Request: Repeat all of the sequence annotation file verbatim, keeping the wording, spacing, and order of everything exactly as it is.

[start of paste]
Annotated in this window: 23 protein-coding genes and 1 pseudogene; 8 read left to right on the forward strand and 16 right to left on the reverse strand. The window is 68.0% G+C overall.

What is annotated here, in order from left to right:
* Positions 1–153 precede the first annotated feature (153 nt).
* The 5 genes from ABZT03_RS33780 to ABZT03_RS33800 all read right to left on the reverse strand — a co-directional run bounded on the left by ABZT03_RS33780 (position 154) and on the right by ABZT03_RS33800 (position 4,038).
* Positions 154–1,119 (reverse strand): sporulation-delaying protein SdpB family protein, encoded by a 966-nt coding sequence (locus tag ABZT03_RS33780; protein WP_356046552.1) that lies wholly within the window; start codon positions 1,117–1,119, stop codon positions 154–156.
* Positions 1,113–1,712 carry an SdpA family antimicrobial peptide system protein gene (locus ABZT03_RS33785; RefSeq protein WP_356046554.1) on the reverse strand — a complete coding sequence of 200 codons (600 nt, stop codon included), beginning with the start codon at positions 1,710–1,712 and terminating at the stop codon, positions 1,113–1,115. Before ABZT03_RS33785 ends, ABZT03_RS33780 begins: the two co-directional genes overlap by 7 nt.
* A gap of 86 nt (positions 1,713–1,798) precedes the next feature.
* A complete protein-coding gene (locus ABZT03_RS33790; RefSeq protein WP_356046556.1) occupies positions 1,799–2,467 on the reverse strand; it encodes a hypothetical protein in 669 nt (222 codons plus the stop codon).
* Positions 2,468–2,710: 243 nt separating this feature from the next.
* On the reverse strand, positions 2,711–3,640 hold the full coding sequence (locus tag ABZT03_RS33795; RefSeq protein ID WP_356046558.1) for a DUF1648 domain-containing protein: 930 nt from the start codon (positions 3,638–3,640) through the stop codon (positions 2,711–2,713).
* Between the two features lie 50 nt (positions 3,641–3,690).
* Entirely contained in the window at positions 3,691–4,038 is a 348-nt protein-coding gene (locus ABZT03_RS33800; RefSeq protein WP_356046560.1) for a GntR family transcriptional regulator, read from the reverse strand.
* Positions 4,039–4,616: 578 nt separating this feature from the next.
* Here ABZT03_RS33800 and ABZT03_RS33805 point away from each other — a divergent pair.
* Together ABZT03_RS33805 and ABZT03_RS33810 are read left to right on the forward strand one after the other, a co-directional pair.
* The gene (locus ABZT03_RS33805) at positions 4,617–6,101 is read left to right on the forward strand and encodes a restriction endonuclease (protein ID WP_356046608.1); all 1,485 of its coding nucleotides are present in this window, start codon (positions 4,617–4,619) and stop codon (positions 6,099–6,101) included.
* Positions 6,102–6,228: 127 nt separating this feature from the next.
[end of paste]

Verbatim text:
Annotated in this window: 23 protein-coding genes and 1 pseudogene; 8 read left to right on the forward strand and 16 right to left on the reverse strand. The window is 68.0% G+C overall.

What is annotated here, in order from left to right:
* Positions 1–153 precede the first annotated feature (153 nt).
* The 5 genes from ABZT03_RS33780 to ABZT03_RS33800 all read right to left on the reverse strand — a co-directional run bounded on the left by ABZT03_RS33780 (position 154) and on the right by ABZT03_RS33800 (position 4,038).
* Positions 154–1,119 (reverse strand): sporulation-delaying protein SdpB family protein, encoded by a 966-nt coding sequence (locus tag ABZT03_RS33780; protein WP_356046552.1) that lies wholly within the window; start codon positions 1,117–1,119, stop codon positions 154–156.
* Positions 1,113–1,712 carry an SdpA family antimicrobial peptide system protein gene (locus ABZT03_RS33785; RefSeq protein WP_356046554.1) on the reverse strand — a complete coding sequence of 200 codons (600 nt, stop codon included), beginning with the start codon at positions 1,710–1,712 and terminating at the stop codon, positions 1,113–1,115. Before ABZT03_RS33785 ends, ABZT03_RS33780 begins: the two co-directional genes overlap by 7 nt.
* A gap of 86 nt (positions 1,713–1,798) precedes the next feature.
* A complete protein-coding gene (locus ABZT03_RS33790; RefSeq protein WP_356046556.1) occupies positions 1,799–2,467 on the reverse strand; it encodes a hypothetical protein in 669 nt (222 codons plus the stop codon).
* Positions 2,468–2,710: 243 nt separating this feature from the next.
* On the reverse strand, positions 2,711–3,640 hold the full coding sequence (locus tag ABZT03_RS33795; RefSeq protein ID WP_356046558.1) for a DUF1648 domain-containing protein: 930 nt from the start codon (positions 3,638–3,640) through the stop codon (positions 2,711–2,713).
* Between the two features lie 50 nt (positions 3,641–3,690).
* Entirely contained in the window at positions 3,691–4,038 is a 348-nt protein-coding gene (locus ABZT03_RS33800; RefSeq protein WP_356046560.1) for a GntR family transcriptional regulator, read from the reverse strand.
* Positions 4,039–4,616: 578 nt separating this feature from the next.
* Here ABZT03_RS33800 and ABZT03_RS33805 point away from each other — a divergent pair.
* Together ABZT03_RS33805 and ABZT03_RS33810 are read left to right on the forward strand one after the other, a co-directional pair.
* The gene (locus ABZT03_RS33805) at positions 4,617–6,101 is read left to right on the forward strand and encodes a restriction endonuclease (protein ID WP_356046608.1); all 1,485 of its coding nucleotides are present in this window, start codon (positions 4,617–4,619) and stop codon (positions 6,099–6,101) included.
* Positions 6,102–6,228: 127 nt separating this feature from the next.